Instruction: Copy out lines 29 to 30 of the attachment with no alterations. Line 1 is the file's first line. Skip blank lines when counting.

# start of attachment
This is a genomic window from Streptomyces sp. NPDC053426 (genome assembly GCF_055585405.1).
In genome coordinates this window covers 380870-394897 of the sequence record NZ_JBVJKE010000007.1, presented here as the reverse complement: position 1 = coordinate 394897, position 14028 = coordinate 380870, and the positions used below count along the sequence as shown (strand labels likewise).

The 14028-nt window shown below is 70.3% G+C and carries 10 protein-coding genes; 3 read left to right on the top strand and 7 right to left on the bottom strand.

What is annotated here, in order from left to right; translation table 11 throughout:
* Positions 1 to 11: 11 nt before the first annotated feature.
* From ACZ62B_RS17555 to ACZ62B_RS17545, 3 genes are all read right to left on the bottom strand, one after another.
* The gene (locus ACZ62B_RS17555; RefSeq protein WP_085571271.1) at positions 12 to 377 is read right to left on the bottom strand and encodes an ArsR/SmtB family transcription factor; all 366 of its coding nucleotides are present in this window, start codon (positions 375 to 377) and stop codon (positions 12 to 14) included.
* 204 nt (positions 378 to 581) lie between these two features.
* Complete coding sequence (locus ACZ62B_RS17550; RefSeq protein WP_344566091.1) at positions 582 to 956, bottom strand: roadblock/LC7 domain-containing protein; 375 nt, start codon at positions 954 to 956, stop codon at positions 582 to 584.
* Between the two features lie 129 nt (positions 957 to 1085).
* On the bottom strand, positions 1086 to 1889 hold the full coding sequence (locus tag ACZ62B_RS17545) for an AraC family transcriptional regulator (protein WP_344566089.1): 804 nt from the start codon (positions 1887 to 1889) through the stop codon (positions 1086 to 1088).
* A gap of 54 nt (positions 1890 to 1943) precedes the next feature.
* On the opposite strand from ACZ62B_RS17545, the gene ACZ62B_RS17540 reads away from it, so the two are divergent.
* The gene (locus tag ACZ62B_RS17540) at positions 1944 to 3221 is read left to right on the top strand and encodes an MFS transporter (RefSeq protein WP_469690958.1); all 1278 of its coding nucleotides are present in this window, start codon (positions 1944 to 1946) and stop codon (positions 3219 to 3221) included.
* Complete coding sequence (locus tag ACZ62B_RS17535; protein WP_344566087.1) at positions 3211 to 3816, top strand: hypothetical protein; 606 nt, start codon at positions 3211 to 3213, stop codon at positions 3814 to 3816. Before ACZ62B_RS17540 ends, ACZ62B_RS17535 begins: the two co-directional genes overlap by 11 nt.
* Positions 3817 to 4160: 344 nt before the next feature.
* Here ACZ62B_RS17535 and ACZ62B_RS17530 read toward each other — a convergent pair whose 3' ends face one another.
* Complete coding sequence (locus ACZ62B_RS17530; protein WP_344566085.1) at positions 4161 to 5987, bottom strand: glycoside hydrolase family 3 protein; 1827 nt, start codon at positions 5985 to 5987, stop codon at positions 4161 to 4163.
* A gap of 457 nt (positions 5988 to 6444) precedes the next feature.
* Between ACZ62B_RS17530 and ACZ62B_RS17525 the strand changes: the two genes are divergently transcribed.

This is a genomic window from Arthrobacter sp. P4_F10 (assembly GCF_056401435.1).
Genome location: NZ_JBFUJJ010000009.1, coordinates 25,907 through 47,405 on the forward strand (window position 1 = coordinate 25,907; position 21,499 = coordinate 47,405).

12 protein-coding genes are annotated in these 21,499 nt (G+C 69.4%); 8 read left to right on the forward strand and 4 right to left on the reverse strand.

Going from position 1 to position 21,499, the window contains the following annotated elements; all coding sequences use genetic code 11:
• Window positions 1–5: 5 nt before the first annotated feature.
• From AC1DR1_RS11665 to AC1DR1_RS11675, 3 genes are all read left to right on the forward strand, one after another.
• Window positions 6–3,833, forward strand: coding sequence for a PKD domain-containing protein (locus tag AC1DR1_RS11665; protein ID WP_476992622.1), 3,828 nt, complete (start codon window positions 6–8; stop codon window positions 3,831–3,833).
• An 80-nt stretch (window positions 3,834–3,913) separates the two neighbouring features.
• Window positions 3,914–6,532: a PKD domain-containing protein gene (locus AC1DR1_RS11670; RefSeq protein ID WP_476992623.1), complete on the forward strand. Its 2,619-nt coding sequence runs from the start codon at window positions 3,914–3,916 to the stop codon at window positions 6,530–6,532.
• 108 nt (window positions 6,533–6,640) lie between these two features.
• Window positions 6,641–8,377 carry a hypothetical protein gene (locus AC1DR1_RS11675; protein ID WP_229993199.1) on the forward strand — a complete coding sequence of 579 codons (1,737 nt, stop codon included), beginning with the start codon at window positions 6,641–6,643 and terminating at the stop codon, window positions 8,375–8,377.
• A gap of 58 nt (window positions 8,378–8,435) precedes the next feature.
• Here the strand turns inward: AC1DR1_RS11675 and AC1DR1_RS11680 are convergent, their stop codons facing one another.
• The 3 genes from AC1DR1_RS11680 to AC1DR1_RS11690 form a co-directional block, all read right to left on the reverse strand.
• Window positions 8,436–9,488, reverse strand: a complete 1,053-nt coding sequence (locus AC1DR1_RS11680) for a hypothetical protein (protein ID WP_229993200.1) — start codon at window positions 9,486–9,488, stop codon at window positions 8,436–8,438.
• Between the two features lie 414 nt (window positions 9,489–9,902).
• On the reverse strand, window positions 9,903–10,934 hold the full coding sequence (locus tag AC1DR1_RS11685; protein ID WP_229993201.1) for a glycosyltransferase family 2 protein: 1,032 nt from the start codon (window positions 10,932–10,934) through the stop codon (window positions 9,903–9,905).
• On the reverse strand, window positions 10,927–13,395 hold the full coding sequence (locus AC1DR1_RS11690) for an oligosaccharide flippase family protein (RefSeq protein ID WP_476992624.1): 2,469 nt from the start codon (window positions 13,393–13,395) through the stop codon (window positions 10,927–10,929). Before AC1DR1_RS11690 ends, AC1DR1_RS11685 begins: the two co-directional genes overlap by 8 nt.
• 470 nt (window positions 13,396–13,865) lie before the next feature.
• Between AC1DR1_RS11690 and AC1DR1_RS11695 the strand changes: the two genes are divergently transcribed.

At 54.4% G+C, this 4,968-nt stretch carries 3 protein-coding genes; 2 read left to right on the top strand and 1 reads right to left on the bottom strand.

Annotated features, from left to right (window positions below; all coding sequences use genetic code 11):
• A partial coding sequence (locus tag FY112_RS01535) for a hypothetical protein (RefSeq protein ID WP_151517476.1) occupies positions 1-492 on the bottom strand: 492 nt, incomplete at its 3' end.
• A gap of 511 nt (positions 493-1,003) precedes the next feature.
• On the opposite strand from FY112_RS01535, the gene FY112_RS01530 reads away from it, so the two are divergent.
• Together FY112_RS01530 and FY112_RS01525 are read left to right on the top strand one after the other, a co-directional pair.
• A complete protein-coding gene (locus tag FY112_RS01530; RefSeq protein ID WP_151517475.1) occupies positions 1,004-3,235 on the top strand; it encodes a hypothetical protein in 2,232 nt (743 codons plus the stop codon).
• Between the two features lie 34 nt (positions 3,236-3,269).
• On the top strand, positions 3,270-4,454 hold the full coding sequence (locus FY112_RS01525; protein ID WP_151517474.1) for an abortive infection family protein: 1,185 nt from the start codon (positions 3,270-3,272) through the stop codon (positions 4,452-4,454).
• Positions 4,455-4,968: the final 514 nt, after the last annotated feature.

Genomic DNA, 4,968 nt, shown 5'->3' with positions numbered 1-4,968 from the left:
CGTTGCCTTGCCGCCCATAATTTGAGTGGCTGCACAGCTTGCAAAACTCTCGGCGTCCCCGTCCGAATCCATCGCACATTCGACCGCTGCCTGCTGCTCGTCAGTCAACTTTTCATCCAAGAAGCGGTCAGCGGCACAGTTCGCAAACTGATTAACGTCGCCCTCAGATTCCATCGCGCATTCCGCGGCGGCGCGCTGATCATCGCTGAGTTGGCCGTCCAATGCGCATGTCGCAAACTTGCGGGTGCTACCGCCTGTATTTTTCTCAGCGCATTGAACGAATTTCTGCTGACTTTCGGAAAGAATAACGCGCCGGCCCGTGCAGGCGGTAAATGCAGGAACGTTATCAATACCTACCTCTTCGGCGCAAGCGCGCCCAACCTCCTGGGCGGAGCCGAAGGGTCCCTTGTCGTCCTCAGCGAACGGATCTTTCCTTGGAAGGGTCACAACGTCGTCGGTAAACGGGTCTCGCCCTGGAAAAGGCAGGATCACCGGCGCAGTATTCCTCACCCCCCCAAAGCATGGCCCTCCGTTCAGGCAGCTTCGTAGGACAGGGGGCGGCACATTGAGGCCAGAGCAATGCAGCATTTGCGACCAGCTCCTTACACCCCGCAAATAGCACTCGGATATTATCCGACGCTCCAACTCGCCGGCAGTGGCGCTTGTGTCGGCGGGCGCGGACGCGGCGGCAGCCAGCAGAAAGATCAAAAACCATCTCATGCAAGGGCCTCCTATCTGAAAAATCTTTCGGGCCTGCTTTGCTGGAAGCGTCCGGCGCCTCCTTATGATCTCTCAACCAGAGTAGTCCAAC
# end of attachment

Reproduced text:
• Window positions 3,914–6,532: a PKD domain-containing protein gene (locus AC1DR1_RS11670; RefSeq protein ID WP_476992623.1), complete on the forward strand. Its 2,619-nt coding sequence runs from the start codon at window positions 3,914–3,916 to the stop codon at window positions 6,530–6,532.
• 108 nt (window positions 6,533–6,640) lie between these two features.